Outward Focus – Evangelism & Social Concern
While the church has an inward focus of building up believers, it also has an equally important outward focus. This includes both evangelism and social concern for the needs of the world.
The Great Commission given by Jesus includes going into all the world to proclaim the gospel and make disciples of all nations (Matthew 28:19). The church is commanded to be a light to the world, pointing people to salvation in Christ.
1 Peter 3:15 instructs believers to always be prepared to give a defense to everyone who asks about the hope we have in Christ. Practically, this is lived out through personal evangelism, public preaching, apologetics, media evangelism, and missions. The church must mobilize believers to reach the lost both locally and globally.
In addition to proclaiming the gospel, the church is also tasked with addressing social needs and injustice in the world. James calls on believers to care for widows and orphans and keep oneself unstained by the world (James 1:27).
The Old Testament prophets frequently preached against oppression, injustice and mistreatment of the poor – calling the people of God to live justly. Jesus identified with the poor and marginalized. The church is meant to be Salt and Light in this world, bringing Good News to the oppressed and needy through acts of mercy and justice.
As 1 John 3:17-18 states:
But whoever has this world’s goods, and sees his brother in need, and shuts up his heart from him, how does the love of God abide in him? My little children, let us not love in word or in tongue, but in deed and in truth. (NKJV)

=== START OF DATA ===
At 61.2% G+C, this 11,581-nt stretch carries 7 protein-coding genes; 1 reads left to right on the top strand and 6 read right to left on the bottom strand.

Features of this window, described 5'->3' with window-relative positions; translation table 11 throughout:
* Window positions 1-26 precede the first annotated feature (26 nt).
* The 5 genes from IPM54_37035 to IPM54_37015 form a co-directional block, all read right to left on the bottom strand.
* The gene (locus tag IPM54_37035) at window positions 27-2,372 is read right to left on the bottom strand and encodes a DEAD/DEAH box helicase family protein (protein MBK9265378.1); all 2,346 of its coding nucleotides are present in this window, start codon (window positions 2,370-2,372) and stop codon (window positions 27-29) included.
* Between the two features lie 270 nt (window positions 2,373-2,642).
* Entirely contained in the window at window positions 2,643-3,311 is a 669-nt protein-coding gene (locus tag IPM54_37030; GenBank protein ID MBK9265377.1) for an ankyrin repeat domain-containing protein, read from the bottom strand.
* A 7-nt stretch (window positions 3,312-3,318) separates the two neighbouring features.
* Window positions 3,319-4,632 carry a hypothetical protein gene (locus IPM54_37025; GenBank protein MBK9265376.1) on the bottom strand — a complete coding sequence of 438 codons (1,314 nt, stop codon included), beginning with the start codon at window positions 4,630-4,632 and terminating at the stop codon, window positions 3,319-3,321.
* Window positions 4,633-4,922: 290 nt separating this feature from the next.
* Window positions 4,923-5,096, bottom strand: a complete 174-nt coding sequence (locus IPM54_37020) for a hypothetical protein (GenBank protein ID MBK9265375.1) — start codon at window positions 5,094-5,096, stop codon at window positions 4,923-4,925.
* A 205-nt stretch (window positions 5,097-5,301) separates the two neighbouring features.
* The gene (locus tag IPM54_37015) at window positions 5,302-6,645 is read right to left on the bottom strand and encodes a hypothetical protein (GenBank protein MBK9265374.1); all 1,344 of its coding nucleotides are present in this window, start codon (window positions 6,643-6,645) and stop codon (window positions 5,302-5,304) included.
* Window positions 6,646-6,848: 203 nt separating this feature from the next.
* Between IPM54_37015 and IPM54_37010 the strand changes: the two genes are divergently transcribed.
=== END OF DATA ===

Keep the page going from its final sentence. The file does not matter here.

The church can do this through charity but also through advocacy for biblical values in society.
Forward Focus – Hope & Eschatology
Lastly, the church serves the purpose of pointing believers towards the hope of Christ’s return and eternal kingdom. It provides perspective on the present in light of God’s eternal promises.
Paul says in 1 Thessalonians 4:18 to “comfort one another with these words” in regards to Christ’s second coming. The return of Christ and future resurrection give encouragement amidst suffering and motivate holy living.
Titus 2:13 urges us to be “looking for the blessed hope and glorious appearing of our great God and Savior Jesus Christ.” The church helps anchor believers in the confident hope that pain and sorrow will pass away. There will be a new heaven and new earth where God will dwell with his people (Revelation 21:3-4).
The church calls believers to have an eternal perspective and set their minds on things above rather than earthly things (Colossians 3:2). Ecclesiology and eschatology are closely tied together. The present ministry of the church anticipates the future culmination and heavenly worship described in Revelation. The future kingdom should shape the priorities and mission of the present church.
With this forward focus, the church points to the true Hope of the world – Jesus Christ. It spurs believers on to persevere in faith as they eagerly await Christ’s return and live out God’s purposes.
To summarize, the biblical purposes of the church can be categorized as:
- Upward Focus: Worship God
- Inward Focus: Equip and build up believers through discipleship
- Outward Focus: Preach the gospel and show social concern for the world
- Forward Focus: Provide hope in the return of Christ and eternal kingdom
The many tasks of the church – from worship to evangelism to discipleship – collectively contribute to God’s mission of redemption. The church is meant to be the Body of Christ, fulfilling Jesus’ ministry on earth after his ascension. It lives out God’s calling to be a light and witness, serving as salt and leaven within society.
While the church is imperfect because of sin, it is nevertheless the primary agent of God’s work on earth. Jesus Christ loves the church and gave himself up for her, providing the grace for her renewal. As God’s redeemed people, the church joyfully pursues her calling to worship God, equip the saints, reach the lost, care for the poor, and anticipate Christ’s glorious return.